Last year the escape destination was Hawaii. This year it was a road trip up the NSW North coast. Hardly comparable but just as enjoyable and a classic case of ‘same, same but different’.
With the ute loaded to the gills (why do we need so much stuff?) we escaped rainy, grey Mudgee to arrive about five hours later in rainy, grey Tuncurry. We hoped that this was not a sign of things to come but the weather is the one thing we have absolutely NO control over.
Tuncurry reminds me of one of those sleepy coastal towns that existed in my childhood. Naturally it now has all the ‘mod cons’, but there is not much to it other than a gorgeous long beach and a netted rock pool. And to me, that simplicity is a good thing!
I remember when we first started visiting Tuncurry, a local asked me one morning after our early walk/swim ‘if there had been many teabags in the rock pool this morning?’ I must have looked a bit flummoxed as I searched my memory for images of Twinings or Dilmah teabags carelessly discarded and adrift in the water. As it turns out, this is a term of endearment for the senior citizens who congregate in the pool every morning and just dunk up and down! You’ve got to love the Australian sense of humour.
I love heading to the coast (even in the rain) from inland NSW because of the contrast in landscape and climate. There were tons of roadworks along the way and these enforced stops, waiting for a green light to proceed at snail’s pace, provided the perfect opportunity to study roadside vegetation.
The forests are dense and lush. The trees are like tall, lean electricity poles that have magically sprouted green shoots. Tree ferns appear as giant, bright emerald umbrellas that delicately shade the understorey and provide a layered, 3D-depth to the foliage.
One thing really puzzles me though, and it relates to those koala/possum trapezes that are suspended high above and across the highways. How do the koalas know which ‘tree’ to climb to access the trapeze and thereby safely cross the road? Perhaps it is like that saying, ‘you have to kiss a lot of frogs before you find a prince’. Those poor animals have to climb a lot of trees before they find the right one connected to the trapeze. I can picture a unique brand of koala frustration and bad language!
I am also interested to understand how the small towns will cope once the road works, and the many bypasses currently under construction, are completed. Can they reinvent themselves? Do they have enough energy and initiative to provide reasons for travellers to abandon the highway, even for a short time? Or will the towns return to their original sleepy state?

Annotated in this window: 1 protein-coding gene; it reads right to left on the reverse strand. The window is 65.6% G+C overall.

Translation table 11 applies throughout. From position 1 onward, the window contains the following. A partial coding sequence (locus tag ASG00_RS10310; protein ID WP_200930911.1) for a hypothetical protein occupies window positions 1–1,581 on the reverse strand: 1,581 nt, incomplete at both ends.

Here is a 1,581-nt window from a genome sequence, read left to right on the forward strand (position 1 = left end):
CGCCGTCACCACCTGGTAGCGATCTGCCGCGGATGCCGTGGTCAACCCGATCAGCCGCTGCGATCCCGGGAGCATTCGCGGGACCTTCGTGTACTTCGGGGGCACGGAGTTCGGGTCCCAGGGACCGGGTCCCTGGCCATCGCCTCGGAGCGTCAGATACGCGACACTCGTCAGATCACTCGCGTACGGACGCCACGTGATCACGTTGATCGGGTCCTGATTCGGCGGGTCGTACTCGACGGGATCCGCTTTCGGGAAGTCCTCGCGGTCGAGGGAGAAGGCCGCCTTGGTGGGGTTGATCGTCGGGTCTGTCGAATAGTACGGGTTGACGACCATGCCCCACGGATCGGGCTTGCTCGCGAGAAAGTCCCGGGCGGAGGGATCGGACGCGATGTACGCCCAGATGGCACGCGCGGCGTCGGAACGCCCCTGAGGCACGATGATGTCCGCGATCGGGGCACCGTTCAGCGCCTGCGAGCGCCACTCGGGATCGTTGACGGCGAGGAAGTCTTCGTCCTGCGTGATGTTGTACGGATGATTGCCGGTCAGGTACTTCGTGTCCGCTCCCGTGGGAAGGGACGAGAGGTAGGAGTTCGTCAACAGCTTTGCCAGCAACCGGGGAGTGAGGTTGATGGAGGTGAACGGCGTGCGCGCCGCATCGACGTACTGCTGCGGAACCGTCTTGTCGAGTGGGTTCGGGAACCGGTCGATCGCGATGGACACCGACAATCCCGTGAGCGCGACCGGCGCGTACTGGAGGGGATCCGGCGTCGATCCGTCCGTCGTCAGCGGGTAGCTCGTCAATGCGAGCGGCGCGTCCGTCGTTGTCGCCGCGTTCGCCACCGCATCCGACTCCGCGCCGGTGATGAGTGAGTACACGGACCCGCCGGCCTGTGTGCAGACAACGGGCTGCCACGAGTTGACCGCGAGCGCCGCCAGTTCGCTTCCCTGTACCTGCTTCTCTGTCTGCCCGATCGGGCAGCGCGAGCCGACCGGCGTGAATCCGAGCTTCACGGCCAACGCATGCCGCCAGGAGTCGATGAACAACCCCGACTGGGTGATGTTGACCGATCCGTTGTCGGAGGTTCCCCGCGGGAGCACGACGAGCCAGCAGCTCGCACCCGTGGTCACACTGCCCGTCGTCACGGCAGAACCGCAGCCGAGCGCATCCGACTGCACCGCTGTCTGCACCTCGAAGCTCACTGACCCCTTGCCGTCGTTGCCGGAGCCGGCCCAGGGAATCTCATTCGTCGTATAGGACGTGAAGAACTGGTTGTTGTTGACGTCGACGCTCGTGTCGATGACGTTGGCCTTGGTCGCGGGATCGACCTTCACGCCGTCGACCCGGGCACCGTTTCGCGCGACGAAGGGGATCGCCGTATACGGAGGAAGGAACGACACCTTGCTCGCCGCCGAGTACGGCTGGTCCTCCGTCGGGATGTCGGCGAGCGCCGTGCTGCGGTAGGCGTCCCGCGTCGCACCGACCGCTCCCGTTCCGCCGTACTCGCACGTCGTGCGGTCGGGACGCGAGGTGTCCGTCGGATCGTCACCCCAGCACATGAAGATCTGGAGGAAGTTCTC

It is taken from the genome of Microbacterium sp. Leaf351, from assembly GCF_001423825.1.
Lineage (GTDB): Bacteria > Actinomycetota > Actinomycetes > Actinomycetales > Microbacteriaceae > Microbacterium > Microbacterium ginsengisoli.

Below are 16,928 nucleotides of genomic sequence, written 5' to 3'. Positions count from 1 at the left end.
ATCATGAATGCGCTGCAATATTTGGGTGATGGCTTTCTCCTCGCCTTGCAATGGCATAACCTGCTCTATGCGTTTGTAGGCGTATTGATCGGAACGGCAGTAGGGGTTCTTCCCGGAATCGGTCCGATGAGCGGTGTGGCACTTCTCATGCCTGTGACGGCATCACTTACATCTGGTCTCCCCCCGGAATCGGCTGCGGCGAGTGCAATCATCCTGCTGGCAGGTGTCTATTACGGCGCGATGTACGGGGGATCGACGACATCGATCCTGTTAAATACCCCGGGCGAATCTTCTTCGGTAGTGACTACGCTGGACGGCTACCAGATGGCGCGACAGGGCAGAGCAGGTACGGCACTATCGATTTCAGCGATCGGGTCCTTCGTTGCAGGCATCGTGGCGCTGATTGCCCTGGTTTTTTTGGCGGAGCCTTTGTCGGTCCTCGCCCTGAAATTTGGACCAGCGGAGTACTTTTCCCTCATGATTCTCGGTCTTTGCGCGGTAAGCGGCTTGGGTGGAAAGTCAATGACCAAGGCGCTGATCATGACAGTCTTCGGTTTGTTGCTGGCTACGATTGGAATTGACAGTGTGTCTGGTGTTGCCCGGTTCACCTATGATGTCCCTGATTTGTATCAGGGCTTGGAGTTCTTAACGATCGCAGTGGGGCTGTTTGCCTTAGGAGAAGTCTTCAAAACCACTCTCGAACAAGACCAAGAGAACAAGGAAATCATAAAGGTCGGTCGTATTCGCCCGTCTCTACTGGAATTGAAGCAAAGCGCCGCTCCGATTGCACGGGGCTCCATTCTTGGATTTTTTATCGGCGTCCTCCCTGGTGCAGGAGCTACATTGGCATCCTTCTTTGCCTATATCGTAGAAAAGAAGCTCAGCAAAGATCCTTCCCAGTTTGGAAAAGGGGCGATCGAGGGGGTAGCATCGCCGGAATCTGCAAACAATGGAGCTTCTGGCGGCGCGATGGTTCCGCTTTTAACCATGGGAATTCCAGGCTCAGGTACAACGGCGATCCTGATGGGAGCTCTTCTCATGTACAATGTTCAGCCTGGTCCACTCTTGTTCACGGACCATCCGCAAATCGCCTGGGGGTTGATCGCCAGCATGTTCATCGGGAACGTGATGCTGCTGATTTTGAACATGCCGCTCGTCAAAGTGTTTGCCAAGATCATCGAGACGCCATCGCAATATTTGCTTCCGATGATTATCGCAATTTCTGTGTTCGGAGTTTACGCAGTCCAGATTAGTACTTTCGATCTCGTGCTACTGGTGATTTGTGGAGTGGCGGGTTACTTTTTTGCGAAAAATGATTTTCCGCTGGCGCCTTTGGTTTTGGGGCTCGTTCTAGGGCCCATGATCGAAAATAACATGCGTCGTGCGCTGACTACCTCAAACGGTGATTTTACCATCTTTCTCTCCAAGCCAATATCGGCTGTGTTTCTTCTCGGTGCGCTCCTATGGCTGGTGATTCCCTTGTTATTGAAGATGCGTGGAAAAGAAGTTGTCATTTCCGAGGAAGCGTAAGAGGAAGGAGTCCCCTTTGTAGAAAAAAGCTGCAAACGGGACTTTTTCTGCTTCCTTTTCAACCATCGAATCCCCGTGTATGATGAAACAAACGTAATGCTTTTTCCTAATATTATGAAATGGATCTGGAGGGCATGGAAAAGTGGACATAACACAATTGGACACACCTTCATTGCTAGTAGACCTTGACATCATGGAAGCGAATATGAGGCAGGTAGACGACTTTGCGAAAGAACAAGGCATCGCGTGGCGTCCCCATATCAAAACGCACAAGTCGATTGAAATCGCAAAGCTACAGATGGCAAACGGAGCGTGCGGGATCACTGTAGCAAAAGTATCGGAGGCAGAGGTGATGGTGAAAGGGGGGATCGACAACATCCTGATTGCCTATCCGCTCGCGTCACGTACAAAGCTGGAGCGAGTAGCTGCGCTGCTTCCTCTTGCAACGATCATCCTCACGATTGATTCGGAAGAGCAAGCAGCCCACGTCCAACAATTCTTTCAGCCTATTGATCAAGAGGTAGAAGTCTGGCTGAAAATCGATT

We used the road trip to visit many old friends, long out of touch, and to visit all the little towns and villages that we had only ever heard about. Fabulous names such as Clybucca and Wizzenbucca literally whizzed by as we made our way up into the hinterland to Bellingen and Dorrigo.
As you leave the coast road, the countryside changes once again but this time into fertile, rolling hills. The green growth threatens to overtake every manmade structure and I can imagine that it is watching and waiting for its chance. Just as we turn our back, the green tendrils will extend and envelope everything. It is so luxuriant that even the livestock seem to be bored by the fodder growing up to their knees. ‘Ho hum’, they seem to say, ‘more delicious pasture’.
The pastoral landscape is deceptive though, as it neatly contrasts with the original timber industry that was the origin of Bellingen. I find it interesting that such harshness and deprivation was the forerunner to the quirky, cosmopolitan town that is Bellingen. You are under-dressed if your dreadlocks are not on show as you sip on your soy, skinny, decaf chai latte. It is wall-to-wall alternative life-stylers and, while that makes for an interesting day trip, I couldn’t possibly live amongst all that creative and organic energy. I am just too plain and boring.
After climbing the 14 kms of winding road and hair-pin bends, we popped up onto the Dorrigo plateau and it almost felt like arriving in a different country. We emerged from dense and choking rainforest into an open, rolling landscape revealing a traditional, wide-street rural town. While I could sense a creative streak bubbling under the surface of Dorrigo, the utes and dogs that dominated the main street made me feel like I was closer to Mudgee than to the beach.